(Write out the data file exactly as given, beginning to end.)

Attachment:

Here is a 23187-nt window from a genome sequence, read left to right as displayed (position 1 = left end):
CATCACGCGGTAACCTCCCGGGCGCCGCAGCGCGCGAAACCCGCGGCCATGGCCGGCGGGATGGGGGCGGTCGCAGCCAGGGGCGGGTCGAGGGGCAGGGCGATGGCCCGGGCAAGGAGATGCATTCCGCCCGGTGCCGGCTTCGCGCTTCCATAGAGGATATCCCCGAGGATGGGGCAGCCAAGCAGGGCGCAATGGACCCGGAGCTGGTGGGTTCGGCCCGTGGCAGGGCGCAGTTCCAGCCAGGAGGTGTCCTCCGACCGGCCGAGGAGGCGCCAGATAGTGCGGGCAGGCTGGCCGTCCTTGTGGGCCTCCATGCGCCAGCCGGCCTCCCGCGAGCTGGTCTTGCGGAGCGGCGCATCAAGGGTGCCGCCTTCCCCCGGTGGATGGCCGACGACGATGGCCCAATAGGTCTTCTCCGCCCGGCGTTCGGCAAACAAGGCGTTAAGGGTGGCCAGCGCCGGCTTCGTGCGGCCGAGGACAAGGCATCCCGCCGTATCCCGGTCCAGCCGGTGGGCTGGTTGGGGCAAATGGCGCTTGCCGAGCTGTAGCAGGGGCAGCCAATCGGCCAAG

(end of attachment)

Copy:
Here is a 23187-nt window from a genome sequence, read left to right as displayed (position 1 = left end):
CATCACGCGGTAACCTCCCGGGCGCCGCAGCGCGCGAAACCCGCGGCCATGGCCGGCGGGATGGGGGCGGTCGCAGCCAGGGGCGGGTCGAGGGGCAGGGCGATGGCCCGGGCAAGGAGATGCATTCCGCCCGGTGCCGGCTTCGCGCTTCCATAGAGGATATCCCCGAGGATGGGGCAGCCAAGCAGGGCGCAATGGACCCGGAGCTGGTGGGTTCGGCCCGTGGCAGGGCGCAGTTCCAGCCAGGAGGTGTCCTCCGACCGGCCGAGGAGGCGCCAGATAGTGCGGGCAGGCTGGCCGTCCTTGTGGGCCTCCATGCGCCAGCCGGCCTCCCGCGAGCTGGTCTTGCGGAGCGGCGCATCAAGGGTGCCGCCTTCCCCCGGTGGATGGCCGACGACGATGGCCCAATAGGTCTTCTCCGCCCGGCGTTCGGCAAACAAGGCGTTAAGGGTGGCCAGCGCCGGCTTCGTGCGGCCGAGGACAAGGCATCCCGCCGTATCCCGGTCCAGCCGGTGGGCTGGTTGGGGCAAATGGCGCTTGCCGAGCTGTAGCAGGGGCAGCCAATCGGCCAAG